This submission is for continued support (years 16-20) of the T-32 """"""""Research Training in Late-life Neuropsychiatric Disorders"""""""". At last submission """"""""the reviewers felt this was a very strong application with a few minor weaknesses, and that it would help to address the growing need for research within the field of geriatric neuropsychiatry."""""""" In the past 10 years the fellowship has enrolled 20 fellows, 50% MDs (5 neurologists, 4 psychiatrists, 1 radiologist) 10% MD/PhD (I neurologist 1 psychiatrist) 40% PhDs, 35% female and 15% minorities. There was a 93% graduation rate (1 drop-out although that person -Jason Steffener- later came back to research at Columbia and received a K award) and there are currently 6 fellows in training or accepted to begin 7/1/13. Of the 13 graduates 62% (8) submitted K award applications and 38% (5) have received K awards or the equivalent;75% (6/8) of those that did not receive a K had other significant funding (NARSAD, American Suicide Foundation, Janssen Translational), and 50% (3/6) of the fellows who graduated 6-10 years ago have been the PI or Co-PI of an R series NIMH grant (Moreno, Morales, Sneed). 70% (9/13) of graduates are currently doing primarily research. All of the fellowship slots have been filled with very qualified candidates. The critical issue is how to continue the successful track record. To maintain the quality and vitality of the program a number of changes have been made;1) new mentors have been added that strengthen the basic science and translational opportunities for fellows, 2) there has been a significant revision in the statistics and research design classes and 3) there are additions to the program to teach the Responsible Conduct of Research. A continued challenge for the program is the recruitment of minorities and psychiatrists. There are initiatives in place at the level of the University, Medical Center, Department of Psychiatry and specific to this T-32 that represent a sustained and multifaceted approach to increase the recruitment of minorities. In the past 10 years 25% of the fellows have been psychiatrists. The development of a clinical geriatric fellowship in the Department of Psychiatry (began in 2012) has already enhanced recruitment;both new fellows beginning 7/1/13 are psychiatrists and one is completing the clinical geriatric fellowship this year. As part of the plan to increase the recruitment of psychiatrists, the Department of Psychiatry will provide psychiatrist fellows significant salary supplementation to the T-32 stipend during the fellowship so that their salary equals their PGY level (The Department Of Neurology also provides supplementation for fellows who have neurology training). This means that fellows do not have to """"""""moonlight"""""""" to add to the training stipend and can truly devote themselves to developing their skills as a researcher.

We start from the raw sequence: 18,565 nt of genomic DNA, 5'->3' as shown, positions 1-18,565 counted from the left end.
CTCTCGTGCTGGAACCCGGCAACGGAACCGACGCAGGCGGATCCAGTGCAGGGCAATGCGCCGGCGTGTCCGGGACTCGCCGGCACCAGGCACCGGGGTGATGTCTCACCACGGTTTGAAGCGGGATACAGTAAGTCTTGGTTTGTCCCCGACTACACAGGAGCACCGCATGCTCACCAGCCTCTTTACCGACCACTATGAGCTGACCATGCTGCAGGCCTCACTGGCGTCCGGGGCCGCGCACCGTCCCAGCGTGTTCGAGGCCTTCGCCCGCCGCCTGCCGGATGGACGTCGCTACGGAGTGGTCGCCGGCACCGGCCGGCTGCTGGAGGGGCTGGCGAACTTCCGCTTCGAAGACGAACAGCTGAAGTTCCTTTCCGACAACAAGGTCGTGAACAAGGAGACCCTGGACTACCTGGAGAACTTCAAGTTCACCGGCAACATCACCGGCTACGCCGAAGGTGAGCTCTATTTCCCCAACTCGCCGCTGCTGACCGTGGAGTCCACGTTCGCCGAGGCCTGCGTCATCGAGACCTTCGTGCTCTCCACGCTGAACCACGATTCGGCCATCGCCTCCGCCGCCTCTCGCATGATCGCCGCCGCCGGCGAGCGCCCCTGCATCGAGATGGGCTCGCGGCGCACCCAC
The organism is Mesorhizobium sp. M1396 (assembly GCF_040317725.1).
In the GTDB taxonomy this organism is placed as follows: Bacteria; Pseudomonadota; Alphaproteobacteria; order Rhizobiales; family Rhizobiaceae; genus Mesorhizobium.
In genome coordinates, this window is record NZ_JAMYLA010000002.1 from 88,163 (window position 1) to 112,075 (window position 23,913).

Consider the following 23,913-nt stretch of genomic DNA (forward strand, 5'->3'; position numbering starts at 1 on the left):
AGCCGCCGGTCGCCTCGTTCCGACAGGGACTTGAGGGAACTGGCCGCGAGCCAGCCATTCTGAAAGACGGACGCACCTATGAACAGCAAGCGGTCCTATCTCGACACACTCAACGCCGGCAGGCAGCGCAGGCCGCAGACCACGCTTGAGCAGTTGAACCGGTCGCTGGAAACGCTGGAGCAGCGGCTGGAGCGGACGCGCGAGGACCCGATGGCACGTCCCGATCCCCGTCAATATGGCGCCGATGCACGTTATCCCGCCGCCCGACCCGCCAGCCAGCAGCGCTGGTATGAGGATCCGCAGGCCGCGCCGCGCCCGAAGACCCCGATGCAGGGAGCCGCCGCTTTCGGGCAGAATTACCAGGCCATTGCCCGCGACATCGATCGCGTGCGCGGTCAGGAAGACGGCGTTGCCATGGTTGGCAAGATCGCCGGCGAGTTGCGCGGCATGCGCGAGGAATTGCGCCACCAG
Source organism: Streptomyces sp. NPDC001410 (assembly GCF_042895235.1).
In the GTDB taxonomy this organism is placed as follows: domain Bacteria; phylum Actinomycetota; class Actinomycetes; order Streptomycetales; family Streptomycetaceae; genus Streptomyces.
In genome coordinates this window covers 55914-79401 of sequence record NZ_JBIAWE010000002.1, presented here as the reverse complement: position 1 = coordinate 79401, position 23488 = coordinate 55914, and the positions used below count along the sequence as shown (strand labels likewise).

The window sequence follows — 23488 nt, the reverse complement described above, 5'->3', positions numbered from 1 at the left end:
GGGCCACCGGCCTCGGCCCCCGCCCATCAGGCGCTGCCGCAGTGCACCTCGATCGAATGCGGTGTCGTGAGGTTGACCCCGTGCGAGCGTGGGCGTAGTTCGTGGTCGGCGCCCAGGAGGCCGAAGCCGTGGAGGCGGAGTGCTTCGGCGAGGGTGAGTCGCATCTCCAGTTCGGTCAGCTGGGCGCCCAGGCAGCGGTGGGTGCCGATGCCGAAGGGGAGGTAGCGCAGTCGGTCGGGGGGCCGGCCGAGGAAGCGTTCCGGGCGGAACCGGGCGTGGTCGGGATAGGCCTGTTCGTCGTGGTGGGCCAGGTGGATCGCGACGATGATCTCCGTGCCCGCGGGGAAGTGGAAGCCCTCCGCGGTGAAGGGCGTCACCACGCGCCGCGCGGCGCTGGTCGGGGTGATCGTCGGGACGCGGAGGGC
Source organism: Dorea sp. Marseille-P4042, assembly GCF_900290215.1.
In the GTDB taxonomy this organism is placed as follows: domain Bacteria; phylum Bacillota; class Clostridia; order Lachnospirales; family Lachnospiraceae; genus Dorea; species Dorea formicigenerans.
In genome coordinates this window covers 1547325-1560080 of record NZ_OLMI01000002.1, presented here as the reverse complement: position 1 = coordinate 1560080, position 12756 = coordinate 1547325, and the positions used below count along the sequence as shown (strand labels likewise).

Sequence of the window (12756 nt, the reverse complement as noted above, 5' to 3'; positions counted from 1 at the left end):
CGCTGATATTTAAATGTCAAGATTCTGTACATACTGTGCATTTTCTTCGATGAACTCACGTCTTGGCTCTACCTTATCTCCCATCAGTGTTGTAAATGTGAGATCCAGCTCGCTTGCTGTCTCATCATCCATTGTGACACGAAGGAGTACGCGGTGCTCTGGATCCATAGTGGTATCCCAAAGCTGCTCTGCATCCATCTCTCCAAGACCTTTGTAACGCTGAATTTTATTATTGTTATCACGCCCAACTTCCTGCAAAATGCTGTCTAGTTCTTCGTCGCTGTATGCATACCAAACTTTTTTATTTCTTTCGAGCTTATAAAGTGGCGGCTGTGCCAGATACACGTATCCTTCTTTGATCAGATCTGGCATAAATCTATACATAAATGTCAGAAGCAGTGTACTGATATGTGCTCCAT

By the year 2030, there will be 65 million Americans over the age of 65 representing 22% of the population. In the same time period, the number of Americans 85 and older will more than double. As the population ages the prevalence of late-life neuropsychiatric disorders will correspondingly increase. However, there is a shortage of clinical and basic researchers focused on psychiatric disorders in the elderly. The goal of this training program continues to be the development of career scientists with the knowledge base and expertise needed to conduct programmatic basic and/or clinical research in the neuropsychiatric disorders of late-life.
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